These are some of the shorter routes you can take from the bunkhouse in Govilon. It is impossible to avoid hills in this area, but the cycle path to Brynmawr provides an easy, steady climb up to one of the highest points and all these routes start by going up this track. Some of the descents are very steep so make sure your brakes are working well! The climbs will be a lot harder if you do the routes in reverse.
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The climb to Brynmawr (blue)
This follows the old railway track from Abergavenny up to Brynmawr at a steady gradient suitable for trains! The surface is mostly tarmac, except for a short section (< 1km) where it is grass and gravel. It is all easily manageable on a road bike. There is one section in the middle where the land owner refused permission to use the track and the route diverts onto the roads for about 1km, ending with a very steep climb back up to the track.
The new main road up the Clydach Gorge has only just been completed and the track was re-routed while the work was taking place. I’m not exactly sure where the end of the track joins the road so I have put my best estimate. I think there is a zig-zag path directly down to the Brynmawr roundabout, but some maps show a path joining the end of Darren Felin Road. It should be obvious when you get there!
Llangattock and Gilwern (red)
These take you across the Jack Williams bridge to the opposite side of the gorge, where you follow the high road around the edge of the escarpment. The views from here are really good. There are two routes down, the shorter one via Llanelly to Gilwern, and the longer one going on to Llangattock. The first part of the descent to Llangattock is very steep.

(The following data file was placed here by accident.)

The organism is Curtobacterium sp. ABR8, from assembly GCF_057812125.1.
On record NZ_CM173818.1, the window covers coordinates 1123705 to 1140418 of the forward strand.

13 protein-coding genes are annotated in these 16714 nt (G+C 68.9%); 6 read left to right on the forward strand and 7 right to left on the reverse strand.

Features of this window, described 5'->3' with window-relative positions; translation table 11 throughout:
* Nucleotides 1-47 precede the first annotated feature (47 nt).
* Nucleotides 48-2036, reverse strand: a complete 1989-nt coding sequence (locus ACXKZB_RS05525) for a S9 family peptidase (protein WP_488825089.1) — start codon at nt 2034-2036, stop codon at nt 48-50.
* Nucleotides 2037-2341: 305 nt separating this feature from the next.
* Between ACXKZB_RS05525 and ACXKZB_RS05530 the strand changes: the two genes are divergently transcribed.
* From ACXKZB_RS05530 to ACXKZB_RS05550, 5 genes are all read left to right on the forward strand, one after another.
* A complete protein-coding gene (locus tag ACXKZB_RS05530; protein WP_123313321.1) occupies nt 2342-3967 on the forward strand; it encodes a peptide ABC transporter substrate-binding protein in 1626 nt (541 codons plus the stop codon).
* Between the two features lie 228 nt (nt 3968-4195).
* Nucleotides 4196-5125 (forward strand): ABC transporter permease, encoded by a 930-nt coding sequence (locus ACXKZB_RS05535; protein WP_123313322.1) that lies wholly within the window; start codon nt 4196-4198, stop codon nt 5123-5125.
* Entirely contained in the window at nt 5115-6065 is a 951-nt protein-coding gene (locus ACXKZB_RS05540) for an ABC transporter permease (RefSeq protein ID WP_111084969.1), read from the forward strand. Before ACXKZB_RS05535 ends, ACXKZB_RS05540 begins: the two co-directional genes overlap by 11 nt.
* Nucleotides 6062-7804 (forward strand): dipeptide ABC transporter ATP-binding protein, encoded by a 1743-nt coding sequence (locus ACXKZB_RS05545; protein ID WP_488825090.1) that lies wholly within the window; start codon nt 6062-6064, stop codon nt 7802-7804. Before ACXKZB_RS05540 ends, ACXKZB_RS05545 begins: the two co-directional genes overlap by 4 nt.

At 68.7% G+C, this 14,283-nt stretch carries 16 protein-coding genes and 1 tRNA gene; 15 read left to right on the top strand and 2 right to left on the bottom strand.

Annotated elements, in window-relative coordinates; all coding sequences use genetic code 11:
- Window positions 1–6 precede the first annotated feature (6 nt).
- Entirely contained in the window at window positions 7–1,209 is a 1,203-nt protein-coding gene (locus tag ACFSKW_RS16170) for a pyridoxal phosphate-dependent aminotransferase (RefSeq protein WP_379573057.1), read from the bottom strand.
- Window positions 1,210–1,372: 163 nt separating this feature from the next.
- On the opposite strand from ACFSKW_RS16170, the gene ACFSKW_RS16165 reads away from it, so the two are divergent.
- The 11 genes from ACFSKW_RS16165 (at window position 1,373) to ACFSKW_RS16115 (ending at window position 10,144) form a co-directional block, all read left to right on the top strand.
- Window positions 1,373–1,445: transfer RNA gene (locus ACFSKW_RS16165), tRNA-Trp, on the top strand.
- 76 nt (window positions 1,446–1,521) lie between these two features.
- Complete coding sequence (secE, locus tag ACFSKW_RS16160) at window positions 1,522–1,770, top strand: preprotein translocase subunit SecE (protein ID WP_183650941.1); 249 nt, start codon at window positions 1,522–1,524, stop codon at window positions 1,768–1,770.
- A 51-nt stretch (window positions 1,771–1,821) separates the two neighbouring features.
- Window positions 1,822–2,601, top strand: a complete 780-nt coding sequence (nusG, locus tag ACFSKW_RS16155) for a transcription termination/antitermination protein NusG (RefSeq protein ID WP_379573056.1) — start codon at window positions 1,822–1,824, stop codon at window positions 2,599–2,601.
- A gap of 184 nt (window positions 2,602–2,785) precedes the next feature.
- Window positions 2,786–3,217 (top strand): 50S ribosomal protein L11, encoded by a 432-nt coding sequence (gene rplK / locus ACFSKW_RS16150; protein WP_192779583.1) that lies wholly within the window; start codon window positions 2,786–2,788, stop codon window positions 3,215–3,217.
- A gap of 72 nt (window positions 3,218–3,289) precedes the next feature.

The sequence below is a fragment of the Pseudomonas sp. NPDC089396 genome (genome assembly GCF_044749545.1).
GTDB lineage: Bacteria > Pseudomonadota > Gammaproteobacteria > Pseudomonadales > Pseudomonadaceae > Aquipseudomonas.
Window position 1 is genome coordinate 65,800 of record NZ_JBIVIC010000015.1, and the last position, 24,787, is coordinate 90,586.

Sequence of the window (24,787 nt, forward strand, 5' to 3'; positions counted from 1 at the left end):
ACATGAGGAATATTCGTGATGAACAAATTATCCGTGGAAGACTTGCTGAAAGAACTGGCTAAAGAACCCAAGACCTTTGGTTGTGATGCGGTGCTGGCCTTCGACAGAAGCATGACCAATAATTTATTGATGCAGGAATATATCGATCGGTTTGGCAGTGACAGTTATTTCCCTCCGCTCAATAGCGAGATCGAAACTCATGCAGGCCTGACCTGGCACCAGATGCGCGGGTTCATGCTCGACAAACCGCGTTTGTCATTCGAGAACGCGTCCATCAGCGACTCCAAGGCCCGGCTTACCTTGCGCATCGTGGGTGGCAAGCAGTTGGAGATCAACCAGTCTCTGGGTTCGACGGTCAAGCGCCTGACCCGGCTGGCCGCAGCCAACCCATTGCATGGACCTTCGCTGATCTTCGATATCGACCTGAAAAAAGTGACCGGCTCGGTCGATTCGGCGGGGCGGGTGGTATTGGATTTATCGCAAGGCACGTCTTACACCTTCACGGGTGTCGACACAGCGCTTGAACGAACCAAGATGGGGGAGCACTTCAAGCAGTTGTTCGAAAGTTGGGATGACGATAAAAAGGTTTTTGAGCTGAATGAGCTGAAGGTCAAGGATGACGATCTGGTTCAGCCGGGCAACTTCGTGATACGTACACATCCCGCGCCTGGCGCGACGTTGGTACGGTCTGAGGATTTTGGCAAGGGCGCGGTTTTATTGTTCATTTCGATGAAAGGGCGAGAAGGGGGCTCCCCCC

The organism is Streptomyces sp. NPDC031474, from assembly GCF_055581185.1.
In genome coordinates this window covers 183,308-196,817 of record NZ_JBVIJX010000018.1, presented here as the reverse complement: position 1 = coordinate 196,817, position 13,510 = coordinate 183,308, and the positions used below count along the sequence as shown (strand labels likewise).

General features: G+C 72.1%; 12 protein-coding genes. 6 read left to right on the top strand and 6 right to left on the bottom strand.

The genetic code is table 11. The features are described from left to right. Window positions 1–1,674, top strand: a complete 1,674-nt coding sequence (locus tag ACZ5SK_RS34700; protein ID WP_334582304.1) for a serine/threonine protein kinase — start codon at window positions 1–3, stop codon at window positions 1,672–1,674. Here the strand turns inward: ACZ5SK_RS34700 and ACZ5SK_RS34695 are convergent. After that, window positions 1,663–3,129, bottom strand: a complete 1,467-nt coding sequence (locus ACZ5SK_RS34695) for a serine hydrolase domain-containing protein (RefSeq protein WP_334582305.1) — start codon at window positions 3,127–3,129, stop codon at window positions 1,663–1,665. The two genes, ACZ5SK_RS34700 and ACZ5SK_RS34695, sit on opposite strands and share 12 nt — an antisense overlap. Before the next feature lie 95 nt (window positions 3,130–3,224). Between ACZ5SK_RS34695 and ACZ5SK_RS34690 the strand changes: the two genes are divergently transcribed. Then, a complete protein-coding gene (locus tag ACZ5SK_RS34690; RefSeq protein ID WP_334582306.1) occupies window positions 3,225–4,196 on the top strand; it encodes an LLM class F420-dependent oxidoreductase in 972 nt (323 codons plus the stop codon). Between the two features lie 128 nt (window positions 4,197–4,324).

There are two possible return paths, one following the canal towpath and one following the main road. The towpath has tarmac in parts but is not all smooth, and may be hard work on a road bike. The main road has a better surface, but it is narrow and there is quite a lot of traffic.
From Brynmawr you can follow the road to Blaenafon. This takes you across open moorland to the small mining town of Blaenavon (you can see the wheels of the winding gear across the valley). From there it is a steep climb up to the top, then a 3km long descent back down to Govilon. Check your brakes!
There is a cycle track alternative at the start of this route (shown in grey) which may be better than the main road. There are also cycle paths shown on the map further on, south of the road, but the surface of these is poor and only suitable for mountain bikes.
An alternative route down (shown in pink) turns left at Keeper’s Pond, near the summit, and follows the road above Clydach through a very quiet rural lane. This comes out above the steep edge of the escarpment and gives a wilder feel to the route.
Over Mynydd Llangattock (dark red)
This is the longest of the routes, taking you over the empty moorland of Mynydd Llangattock, until you reach the edge at Cefn Onneu, where a spectacular view of the Black Mountains opens up. From there you drop down, then take a tight bend to the right to turn back east for the long downhill run to Llangattock, which starts gently and gets gradually steeper. This is one of the longest and most enjoyable descents in the area. Return to Govilon as for the red route to Llangattock.
These are some of my favourite routes in the area, but you can find other routes on the cycle.travel website.